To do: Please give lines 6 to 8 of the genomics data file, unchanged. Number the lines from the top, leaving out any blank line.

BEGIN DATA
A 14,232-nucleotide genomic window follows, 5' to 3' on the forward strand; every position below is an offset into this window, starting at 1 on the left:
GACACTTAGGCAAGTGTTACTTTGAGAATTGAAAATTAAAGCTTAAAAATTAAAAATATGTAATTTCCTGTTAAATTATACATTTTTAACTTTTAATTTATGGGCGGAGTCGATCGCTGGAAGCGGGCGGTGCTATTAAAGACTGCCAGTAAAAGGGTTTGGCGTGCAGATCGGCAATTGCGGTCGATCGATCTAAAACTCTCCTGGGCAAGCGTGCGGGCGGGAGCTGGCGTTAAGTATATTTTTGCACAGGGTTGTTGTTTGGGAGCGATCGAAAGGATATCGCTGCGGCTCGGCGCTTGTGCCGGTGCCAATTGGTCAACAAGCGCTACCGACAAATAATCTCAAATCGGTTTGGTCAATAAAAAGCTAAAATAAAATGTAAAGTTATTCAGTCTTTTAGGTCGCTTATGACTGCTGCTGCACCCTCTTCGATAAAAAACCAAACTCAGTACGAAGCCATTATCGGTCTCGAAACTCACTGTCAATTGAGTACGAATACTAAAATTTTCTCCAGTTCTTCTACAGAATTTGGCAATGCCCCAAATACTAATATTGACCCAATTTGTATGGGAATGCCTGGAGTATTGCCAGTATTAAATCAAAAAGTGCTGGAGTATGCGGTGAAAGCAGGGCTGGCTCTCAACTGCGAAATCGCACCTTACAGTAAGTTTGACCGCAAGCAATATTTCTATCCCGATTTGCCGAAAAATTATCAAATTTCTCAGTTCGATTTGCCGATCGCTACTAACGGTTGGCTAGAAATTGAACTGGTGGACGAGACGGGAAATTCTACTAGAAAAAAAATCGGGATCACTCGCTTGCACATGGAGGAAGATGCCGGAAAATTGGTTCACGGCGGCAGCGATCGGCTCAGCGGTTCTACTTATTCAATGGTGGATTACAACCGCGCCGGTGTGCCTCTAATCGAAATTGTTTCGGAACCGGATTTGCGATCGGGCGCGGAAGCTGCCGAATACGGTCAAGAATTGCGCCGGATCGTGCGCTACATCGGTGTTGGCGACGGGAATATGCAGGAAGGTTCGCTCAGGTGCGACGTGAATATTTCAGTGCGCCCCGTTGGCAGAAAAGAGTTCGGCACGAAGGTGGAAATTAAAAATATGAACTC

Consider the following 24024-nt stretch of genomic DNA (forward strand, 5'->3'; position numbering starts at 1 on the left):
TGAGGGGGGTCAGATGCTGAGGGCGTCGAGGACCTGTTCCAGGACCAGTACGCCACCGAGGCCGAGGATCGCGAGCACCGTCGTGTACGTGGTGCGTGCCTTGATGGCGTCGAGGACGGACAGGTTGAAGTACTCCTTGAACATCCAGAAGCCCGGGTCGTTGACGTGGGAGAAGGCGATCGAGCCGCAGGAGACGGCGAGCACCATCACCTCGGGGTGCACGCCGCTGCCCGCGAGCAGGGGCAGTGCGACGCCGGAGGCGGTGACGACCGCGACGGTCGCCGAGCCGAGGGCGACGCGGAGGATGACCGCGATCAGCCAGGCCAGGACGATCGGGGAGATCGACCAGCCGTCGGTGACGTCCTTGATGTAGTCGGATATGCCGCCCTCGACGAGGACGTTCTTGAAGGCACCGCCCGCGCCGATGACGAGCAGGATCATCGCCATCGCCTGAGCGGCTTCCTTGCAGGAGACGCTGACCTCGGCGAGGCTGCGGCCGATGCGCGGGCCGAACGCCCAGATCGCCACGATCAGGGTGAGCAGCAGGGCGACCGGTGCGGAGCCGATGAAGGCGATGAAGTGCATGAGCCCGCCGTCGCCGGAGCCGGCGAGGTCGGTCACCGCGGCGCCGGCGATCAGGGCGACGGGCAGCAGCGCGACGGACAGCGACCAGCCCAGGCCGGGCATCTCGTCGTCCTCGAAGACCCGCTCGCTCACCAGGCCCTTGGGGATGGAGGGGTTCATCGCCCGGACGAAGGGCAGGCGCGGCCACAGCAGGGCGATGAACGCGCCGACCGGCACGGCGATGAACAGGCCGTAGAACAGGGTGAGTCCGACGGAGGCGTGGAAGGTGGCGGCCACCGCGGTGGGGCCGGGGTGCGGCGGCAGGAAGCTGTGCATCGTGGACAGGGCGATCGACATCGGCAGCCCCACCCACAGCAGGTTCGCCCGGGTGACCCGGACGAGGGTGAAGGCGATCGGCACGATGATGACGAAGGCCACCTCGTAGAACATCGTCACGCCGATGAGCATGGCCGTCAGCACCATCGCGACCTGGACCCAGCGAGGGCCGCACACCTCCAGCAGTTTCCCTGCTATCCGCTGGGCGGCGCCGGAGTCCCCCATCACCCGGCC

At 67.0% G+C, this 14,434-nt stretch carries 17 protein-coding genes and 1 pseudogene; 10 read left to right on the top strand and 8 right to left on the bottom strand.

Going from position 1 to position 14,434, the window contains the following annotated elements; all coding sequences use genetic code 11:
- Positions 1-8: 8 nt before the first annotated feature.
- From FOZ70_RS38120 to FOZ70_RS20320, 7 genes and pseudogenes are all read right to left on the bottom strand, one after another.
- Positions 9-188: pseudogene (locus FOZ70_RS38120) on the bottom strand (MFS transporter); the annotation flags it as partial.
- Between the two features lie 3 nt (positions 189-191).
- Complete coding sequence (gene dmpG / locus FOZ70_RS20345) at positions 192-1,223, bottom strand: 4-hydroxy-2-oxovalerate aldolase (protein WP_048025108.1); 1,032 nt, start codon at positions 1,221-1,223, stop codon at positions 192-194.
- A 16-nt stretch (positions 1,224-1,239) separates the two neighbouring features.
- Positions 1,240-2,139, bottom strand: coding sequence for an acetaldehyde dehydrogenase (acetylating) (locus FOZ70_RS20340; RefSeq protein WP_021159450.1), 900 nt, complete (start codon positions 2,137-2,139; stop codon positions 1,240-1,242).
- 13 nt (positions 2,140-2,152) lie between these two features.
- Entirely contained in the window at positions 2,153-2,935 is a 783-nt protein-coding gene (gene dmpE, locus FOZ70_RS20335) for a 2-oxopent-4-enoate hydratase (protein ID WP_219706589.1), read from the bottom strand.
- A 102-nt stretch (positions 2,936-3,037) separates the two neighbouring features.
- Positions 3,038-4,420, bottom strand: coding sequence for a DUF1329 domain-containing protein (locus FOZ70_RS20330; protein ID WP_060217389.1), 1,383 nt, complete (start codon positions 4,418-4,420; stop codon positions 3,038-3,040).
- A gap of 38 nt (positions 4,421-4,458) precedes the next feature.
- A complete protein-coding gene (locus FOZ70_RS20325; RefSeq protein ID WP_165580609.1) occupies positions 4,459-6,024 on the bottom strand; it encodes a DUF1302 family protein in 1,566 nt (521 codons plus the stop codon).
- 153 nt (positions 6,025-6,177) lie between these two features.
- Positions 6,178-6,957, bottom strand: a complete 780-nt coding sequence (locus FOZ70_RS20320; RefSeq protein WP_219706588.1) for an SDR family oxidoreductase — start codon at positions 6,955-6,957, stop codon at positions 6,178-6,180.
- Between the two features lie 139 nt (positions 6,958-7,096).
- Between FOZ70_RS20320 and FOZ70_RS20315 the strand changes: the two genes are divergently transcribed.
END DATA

Going from position 1 to position 14,434, the window contains the following annotated elements; all coding sequences use genetic code 11:
- Positions 1-8: 8 nt before the first annotated feature.
- From FOZ70_RS38120 to FOZ70_RS20320, 7 genes and pseudogenes are all read right to left on the bottom strand, one after another.